Kenneth Demsky PhD

Sexual Compulsivity Increasing In All Age Groups

Posted 1st August 2016

Sexual compulsivity

Sexual Compulsivity Increasing In All Age Groups

The title makes for interesting reading: it immediately suggests that today's society is more sexualised than at any other time in history. Sex and sexual imagery appear across all media on a seemingly increasing basis and not only at adult level, but for the young children too. Added to this, modern culture has exposed us to a sense of entitlement and instant gratification.

Sexual compulsivity counselling can be an integral recovery resource.

To ask for information or to arrange an appointment,
please call Kenneth Demsky, PhD on 020 7435 6116
or use the contact form below

From an early age children are habitually exposed to television, advertising, film and internet resources that feature their favourite pop stars, movie stars and personalities in a barely shielded provocative way. Cosmetics on a young girl a few decades ago would have been lamentable, today it's commonly applied. Parents are electing to allow children to wear heels and rather more revealing clothing than previous generations were permitted to. Children are mini grown ups – do we really want to see children in that way?

Watch any music video and there is a heady mixture of music, posing and sexualisation, all of which are deemed to be normal by our children and teens. Sexual education is being sought by teens from the Internet which we know is a mixed bag of tricks. Counsellors have reported patients in their twenties who are happier masturbating to porn than having sex with a partner. The porn sites demand nothing of the user, unlike a partner. Sex sells, as the old adage says, but is our relaxed attitude to sexualisation and a lack of censorship costing us as a society?

A government study found that sexting was not usually a threat to a child from an adult stranger, but from a fellow child, as was the risk of sexual harassment, groping and the objectification of girls.

At all ages pornography addiction, also called sexual compulsivity, is on the increase, as people strive to feed a hunger or rather to find a way to ignore and not deal with less desirable matters in their lives.

Research has shown that some groups of people are more at risk to develop sexual compulsivity:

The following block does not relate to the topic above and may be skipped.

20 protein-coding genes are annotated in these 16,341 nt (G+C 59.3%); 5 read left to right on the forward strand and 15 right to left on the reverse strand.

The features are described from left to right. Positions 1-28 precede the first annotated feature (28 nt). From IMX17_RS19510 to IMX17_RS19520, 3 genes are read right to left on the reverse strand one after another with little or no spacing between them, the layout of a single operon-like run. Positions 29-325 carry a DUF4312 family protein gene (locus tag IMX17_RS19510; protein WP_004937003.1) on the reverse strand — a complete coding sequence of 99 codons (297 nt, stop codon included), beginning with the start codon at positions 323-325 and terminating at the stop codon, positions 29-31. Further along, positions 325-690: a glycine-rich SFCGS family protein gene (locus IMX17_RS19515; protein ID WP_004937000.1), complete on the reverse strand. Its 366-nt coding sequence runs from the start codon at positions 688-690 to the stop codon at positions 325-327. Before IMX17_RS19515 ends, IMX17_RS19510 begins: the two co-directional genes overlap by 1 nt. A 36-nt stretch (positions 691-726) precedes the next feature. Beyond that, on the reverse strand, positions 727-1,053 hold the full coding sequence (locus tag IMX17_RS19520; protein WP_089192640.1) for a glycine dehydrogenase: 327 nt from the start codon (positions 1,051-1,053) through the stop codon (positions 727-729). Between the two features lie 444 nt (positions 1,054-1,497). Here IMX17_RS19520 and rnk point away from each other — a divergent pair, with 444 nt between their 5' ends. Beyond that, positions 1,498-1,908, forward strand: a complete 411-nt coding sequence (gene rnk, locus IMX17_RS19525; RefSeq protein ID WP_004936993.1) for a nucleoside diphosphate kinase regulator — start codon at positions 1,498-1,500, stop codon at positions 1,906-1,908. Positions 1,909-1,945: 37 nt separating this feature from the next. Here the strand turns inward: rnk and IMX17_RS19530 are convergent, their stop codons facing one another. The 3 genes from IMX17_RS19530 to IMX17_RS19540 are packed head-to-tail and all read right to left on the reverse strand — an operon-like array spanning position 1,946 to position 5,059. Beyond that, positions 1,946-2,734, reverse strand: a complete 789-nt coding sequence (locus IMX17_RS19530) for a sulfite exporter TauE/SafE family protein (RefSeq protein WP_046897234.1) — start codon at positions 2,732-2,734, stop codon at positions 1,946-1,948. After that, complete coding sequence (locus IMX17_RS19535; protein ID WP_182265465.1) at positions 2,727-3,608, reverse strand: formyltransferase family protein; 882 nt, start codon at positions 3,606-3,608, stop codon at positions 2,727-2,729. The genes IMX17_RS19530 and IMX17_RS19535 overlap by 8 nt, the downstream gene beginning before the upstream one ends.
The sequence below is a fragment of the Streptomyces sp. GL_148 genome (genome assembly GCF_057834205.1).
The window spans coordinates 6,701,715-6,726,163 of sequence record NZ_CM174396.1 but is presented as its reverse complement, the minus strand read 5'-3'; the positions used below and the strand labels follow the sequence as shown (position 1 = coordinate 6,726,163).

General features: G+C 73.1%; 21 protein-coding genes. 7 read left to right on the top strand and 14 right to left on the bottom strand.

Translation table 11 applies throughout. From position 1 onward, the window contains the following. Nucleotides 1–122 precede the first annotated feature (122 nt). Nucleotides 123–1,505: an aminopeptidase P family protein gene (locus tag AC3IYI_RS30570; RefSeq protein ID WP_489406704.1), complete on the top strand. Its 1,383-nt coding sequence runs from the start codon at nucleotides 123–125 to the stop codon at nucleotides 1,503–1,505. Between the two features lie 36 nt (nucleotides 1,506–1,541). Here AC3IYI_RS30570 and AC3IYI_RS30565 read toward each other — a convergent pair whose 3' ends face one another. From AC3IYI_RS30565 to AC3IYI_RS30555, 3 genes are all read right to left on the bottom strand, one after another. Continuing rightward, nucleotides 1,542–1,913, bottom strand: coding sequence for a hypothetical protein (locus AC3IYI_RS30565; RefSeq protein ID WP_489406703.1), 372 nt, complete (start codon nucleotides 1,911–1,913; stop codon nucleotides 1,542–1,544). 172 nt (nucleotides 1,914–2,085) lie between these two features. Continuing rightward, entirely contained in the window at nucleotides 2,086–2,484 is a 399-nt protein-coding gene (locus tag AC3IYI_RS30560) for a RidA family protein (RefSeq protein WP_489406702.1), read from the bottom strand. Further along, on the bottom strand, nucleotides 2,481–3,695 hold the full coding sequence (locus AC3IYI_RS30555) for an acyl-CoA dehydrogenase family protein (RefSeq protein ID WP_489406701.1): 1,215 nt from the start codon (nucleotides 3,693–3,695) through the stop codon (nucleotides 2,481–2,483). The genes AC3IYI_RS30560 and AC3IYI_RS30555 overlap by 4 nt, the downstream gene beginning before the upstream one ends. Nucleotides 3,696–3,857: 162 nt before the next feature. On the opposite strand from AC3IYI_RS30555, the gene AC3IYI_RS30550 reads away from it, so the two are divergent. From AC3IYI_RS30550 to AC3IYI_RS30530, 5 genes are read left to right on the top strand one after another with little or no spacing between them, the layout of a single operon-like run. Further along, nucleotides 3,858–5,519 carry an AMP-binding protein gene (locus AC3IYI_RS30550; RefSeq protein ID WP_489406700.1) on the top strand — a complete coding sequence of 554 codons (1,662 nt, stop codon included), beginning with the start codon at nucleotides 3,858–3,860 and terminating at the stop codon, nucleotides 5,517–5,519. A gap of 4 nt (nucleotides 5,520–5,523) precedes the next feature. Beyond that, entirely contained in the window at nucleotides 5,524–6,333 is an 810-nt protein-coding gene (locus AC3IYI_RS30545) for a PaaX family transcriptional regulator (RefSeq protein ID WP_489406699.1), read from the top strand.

• Individuals with relationship issues.
  • People suffering from financial difficulties.
  • People who experienced abuse during their youth.
  • Mental health issue sufferers.
  • Individuals with unemployment or job issues.
  • People who have addictions in their family already.

The internet has become a vital tool in sexual compulsivity, simply because it is apparently anonymous, caters to an individual's sexual orientation and wishes and is always available at a relatively low cost to the addict. While the Internet is an excellent resource that cannot be held accountable for the easy access to porn, research shows that it has impacted on sexuality and sexualisation. As with many great inventions there is a flipside, it is quite easy to fall in to a dependence on the internet sex/pornography industry.

Some pornography addicts may feel that they are merely taking a healthy interest in sex, but this might not be the case. Professional counsellors would look at the amount of time spent on pornography, whether secret and compulsive behaviours are employed and if porn is the subject most prevalent in the person's mind and in conversational topics. Also, it is important if a porn user experiences restlessness when denied access to pornography and if the tenor of the material watched has intensified from soft to hardcore porn to get the maximised internal reaction. This indicates that there has been an alteration in the brain chemistry and the brain is demanding more and more of the porn to satisfy its need for the chemical payoff. Sufferers can effectively become lost in the search for the next "hit" in an almost trance-like state.

If there is a suspicion that an activity has become a form of sexual compulsivity, then it is vital to seek help to reduce the addiction which is often accompanied by a change in attitude and behaviour towards a partner and family. For example, to many internet porn is infidelity, if a viewpoint suddenly shifts away from a previously held stance there must be a reason why.

Simply telling someone close is a start to the end of secrecy, there'll be two people aware and fighting the pornography addiction. Moving a PC to a more public room will deter the addict from accessing pornography sites. Sexual compulsivity counselling can be an integral recovery resource. A therapist is never judgemental, but has the expertise and the toolkit to help sufferers strengthen their healthy coping techniques and coordinate the restoration of normal behaviour that will claim back all the hours that have been ebbing away in the pursuit of chemical hits. If you fear that you suffer from sexual compulsivity you're not alone and help is available.

Posted 1st August 2016

To ask  for information or to arrange an appointment,
please call Kenneth Demsky, PhD
on 020 7435 6116
or send an e-mail to